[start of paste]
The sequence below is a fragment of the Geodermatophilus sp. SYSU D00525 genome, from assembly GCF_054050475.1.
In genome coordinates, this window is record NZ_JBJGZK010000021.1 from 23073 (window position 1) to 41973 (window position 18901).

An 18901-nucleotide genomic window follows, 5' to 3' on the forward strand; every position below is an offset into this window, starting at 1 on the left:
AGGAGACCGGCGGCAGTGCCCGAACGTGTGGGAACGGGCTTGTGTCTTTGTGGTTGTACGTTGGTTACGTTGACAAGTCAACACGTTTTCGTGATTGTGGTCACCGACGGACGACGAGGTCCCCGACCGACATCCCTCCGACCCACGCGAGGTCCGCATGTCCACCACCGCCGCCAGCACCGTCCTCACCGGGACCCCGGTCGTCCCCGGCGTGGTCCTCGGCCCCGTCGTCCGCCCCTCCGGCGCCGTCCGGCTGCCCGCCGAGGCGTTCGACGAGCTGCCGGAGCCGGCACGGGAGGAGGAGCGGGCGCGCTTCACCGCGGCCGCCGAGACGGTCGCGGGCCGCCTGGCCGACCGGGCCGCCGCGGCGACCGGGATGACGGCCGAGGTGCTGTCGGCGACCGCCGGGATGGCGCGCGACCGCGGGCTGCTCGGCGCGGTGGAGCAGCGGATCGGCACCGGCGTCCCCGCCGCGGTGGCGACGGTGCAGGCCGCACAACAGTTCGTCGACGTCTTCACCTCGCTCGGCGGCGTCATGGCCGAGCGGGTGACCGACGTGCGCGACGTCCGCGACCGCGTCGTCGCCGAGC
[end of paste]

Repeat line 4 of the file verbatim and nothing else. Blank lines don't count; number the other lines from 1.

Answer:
AGGAGACCGGCGGCAGTGCCCGAACGTGTGGGAACGGGCTTGTGTCTTTGTGGTTGTACGTTGGTTACGTTGACAAGTCAACACGTTTTCGTGATTGTGGTCACCGACGGACGACGAGGTCCCCGACCGACATCCCTCCGACCCACGCGAGGTCCGCATGTCCACCACCGCCGCCAGCACCGTCCTCACCGGGACCCCGGTCGTCCCCGGCGTGGTCCTCGGCCCCGTCGTCCGCCCCTCCGGCGCCGTCCGGCTGCCCGCCGAGGCGTTCGACGAGCTGCCGGAGCCGGCACGGGAGGAGGAGCGGGCGCGCTTCACCGCGGCCGCCGAGACGGTCGCGGGCCGCCTGGCCGACCGGGCCGCCGCGGCGACCGGGATGACGGCCGAGGTGCTGTCGGCGACCGCCGGGATGGCGCGCGACCGCGGGCTGCTCGGCGCGGTGGAGCAGCGGATCGGCACCGGCGTCCCCGCCGCGGTGGCGACGGTGCAGGCCGCACAACAGTTCGTCGACGTCTTCACCTCGCTCGGCGGCGTCATGGCCGAGCGGGTGACCGACGTGCGCGACGTCCGCGACCGCGTCGTCGCCGAGC